Whether you're interested in the smaller business community, are planning to start a business or have an existing business, we have a package for you.
Our most popular package is FSB Business Essentials which includes a whole range of benefits and products designed to make your business fly
A suite of legal benefits including a dedicated helpline, bundled insurance products and a range of online information to keep your business safe. Plus a whole range of negotiated benefits to help save you money and win business.
Our Business Creation package is designed to make starting a business simpler, allowing you time to focus on what's important - making it a success.
Specialist company formation benefits, access to FSB networking, business banking and a range of products to help get you setup in business.
Joining FSB Connect is free and is a great way to be part of the FSB Community and have your voice heard.
You'll be able to access specialist networking events with like-minded members of the community and have your say in our Big Voice survey panel.
Whatever your circumstances, we have a package to suit you and your business. Click the button below to see which benefits are included in each package and start your FSB journey.
'I just felt wow, I want to be part of this organisation so I joined.'
'Having someone there like the FSB who you can just call on for those other things you’re not quite sure on, it’s been invaluable.'
'What you can save by taking up some of the membership offers will save you your membership fee.'
We represent a diverse range of businesses from retailers to marketing agencies and just about everything in between. Take a look at more member stories and see how we could help your business fly.
More Member Stories
We offer three packages to suit your business needs. Joining FSB Connect is free, our Business Essentials package starts at £172.50 in the first year and our specialist Business Creation package has a fixed price of £129.
They say it’s good to talk. And, with Brexit, it’s not just good, it’s absolutely vital – to make sure whatever deals are done work for small businesses. So, as the political negotiations take place in Brussels, FSB is making the small business voice heard loud and clear both in the UK and the EU.
Hard-working entrepreneurs are the backbone of the UK economy, and it’s my job to make sure the politicians know that – and how vital those businesses will be in making a success of Brexit.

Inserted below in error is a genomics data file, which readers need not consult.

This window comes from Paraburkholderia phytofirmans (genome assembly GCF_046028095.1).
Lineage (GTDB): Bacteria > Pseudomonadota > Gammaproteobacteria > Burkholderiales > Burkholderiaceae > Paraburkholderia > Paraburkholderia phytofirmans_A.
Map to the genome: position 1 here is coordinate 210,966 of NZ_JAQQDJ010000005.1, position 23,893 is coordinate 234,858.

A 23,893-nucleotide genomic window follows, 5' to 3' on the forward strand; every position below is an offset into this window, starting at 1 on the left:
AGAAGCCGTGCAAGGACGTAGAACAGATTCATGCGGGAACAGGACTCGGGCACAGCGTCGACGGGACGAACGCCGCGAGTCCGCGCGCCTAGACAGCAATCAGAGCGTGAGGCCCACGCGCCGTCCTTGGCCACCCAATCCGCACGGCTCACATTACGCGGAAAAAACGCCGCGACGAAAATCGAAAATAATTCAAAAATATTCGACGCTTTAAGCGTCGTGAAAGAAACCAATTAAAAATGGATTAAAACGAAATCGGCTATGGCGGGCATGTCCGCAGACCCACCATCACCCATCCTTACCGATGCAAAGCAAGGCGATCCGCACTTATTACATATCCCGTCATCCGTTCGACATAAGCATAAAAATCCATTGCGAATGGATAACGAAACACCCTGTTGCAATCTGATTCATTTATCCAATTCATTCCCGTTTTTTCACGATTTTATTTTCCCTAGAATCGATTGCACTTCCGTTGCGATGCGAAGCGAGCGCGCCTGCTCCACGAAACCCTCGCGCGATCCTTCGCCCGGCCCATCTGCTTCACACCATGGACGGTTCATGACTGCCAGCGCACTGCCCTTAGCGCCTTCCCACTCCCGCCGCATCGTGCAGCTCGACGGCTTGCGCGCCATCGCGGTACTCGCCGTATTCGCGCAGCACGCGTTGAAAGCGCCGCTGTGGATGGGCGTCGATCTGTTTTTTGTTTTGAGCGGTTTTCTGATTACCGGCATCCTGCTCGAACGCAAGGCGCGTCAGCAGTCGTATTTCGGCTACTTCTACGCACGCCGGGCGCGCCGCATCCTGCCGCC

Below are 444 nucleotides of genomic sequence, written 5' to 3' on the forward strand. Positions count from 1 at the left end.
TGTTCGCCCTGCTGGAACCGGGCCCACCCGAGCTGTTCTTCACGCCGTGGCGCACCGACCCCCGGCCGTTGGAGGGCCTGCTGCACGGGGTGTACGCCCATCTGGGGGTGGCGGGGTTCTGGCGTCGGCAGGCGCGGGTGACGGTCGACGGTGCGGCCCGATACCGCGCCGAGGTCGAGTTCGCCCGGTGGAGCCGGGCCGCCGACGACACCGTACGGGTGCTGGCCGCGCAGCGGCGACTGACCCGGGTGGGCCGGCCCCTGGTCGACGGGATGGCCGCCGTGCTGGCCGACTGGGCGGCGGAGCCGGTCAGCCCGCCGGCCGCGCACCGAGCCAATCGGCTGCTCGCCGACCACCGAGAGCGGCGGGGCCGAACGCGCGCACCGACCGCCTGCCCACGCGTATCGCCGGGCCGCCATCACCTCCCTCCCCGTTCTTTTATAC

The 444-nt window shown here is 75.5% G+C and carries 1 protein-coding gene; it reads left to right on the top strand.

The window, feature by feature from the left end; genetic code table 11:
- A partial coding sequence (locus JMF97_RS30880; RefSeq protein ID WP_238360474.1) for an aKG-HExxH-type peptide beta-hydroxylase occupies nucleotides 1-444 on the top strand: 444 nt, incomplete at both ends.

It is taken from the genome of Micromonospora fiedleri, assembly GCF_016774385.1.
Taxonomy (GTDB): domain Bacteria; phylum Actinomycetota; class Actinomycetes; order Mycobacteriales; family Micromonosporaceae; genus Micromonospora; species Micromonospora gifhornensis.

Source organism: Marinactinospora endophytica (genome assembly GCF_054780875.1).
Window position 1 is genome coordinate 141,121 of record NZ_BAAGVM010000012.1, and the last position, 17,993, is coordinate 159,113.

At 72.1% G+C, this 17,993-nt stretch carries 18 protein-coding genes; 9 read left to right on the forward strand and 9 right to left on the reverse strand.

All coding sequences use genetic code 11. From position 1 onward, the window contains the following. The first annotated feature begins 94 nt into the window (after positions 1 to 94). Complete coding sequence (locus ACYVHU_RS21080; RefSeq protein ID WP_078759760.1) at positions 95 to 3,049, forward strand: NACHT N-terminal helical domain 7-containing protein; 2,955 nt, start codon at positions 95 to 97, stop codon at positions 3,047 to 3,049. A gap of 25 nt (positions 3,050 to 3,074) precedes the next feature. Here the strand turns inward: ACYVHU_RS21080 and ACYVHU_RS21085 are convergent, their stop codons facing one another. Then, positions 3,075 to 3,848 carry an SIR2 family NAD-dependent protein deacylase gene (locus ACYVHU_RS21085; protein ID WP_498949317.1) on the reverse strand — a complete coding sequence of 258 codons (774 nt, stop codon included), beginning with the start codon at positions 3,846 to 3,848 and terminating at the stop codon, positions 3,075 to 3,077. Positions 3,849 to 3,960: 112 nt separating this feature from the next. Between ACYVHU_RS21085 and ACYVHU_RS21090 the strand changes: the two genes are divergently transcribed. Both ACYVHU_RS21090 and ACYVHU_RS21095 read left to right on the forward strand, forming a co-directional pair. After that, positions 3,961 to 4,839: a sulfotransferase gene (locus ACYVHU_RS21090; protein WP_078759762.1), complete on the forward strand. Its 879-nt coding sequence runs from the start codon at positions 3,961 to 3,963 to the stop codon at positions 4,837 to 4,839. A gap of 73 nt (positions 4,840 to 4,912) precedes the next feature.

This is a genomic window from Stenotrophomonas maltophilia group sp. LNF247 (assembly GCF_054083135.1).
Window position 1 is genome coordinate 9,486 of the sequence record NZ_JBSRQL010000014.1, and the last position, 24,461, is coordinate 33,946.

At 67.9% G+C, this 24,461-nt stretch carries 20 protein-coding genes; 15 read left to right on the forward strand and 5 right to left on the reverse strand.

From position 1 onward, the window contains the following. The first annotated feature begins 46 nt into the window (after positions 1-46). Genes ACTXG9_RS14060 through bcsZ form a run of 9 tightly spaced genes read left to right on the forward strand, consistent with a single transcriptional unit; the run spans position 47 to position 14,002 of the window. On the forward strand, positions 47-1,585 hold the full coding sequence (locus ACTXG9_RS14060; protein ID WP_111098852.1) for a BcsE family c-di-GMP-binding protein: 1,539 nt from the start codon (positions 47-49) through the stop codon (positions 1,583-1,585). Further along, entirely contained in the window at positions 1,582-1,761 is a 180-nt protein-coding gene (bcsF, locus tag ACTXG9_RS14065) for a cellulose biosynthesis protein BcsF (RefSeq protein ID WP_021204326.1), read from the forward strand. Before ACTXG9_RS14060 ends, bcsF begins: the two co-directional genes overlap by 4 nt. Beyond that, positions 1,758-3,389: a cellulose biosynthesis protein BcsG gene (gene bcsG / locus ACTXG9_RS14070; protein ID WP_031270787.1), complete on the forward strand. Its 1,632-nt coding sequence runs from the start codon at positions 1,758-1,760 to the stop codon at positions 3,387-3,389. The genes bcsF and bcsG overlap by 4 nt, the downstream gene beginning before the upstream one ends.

There’s been a lot of coverage in recent months about ministers holding top-level meetings with business leaders. FSB Policy Chairman Mike Cherry and I have been determined that small businesses must be represented equally alongside the big corporates. And so between us – and I hope I’m not spilling too many secrets – we’ve been securing our seats at the top tables, putting the interests of our members firmly on the agenda.
While Mike was at Downing Street talking to the Prime Minister, I was in the grandeur of Chevening – a Government-owned stately home in Kent – pushing our case with leading cabinet ministers such as Brexit Secretary David Davis and Business Secretary Greg Clark.
My discussion with David Davis was hugely encouraging, as he told me he placed the interests of small firms above the wish lists of the giant corporates. Why did he say that?
Because ambitious, striving smaller businesses have far less capacity than big ones to overcome high tariffs and time-consuming bureaucracy in international trade.
But it’s not just about international trade, as important as that is. It’s about small businesses accessing the workers and skills that they need, and UK regions that have benefited from EU funding not facing a cliff-edge on investment and financing.
And those are the points we’ve been making to key decision-makers. Mike and I have had many meetings in Westminster and Brussels, and many other members have played a crucial part in engagement in all parts of UK politics.
This is not about us enjoying the canapés and rubbing shoulder pads with the powerful. This is about us getting the small business voice heard everywhere it matters.
Decision-makers must also keep in mind that, whatever the Brexit negotiations lead to, the economy will only benefit if small businesses are supported. That won’t happen if they have obstacles thrown in their way in the form of extra taxes or administrative burdens.
That includes everything from National Insurance to the taxes charged on actual insurance products. It includes sorting out the unfit-for-purpose business rates system. It includes supporting small firms by awarding them contracts for publicly-funded projects.
And it includes new steps to protect them from the scourge of poor payment practices by some of the bigger businesses they supply, leaving them starved of cash for months on end and therefore unable to invest. These priorities would help pave the way for small firms to thrive and grow at home as we approach a post-Brexit world.
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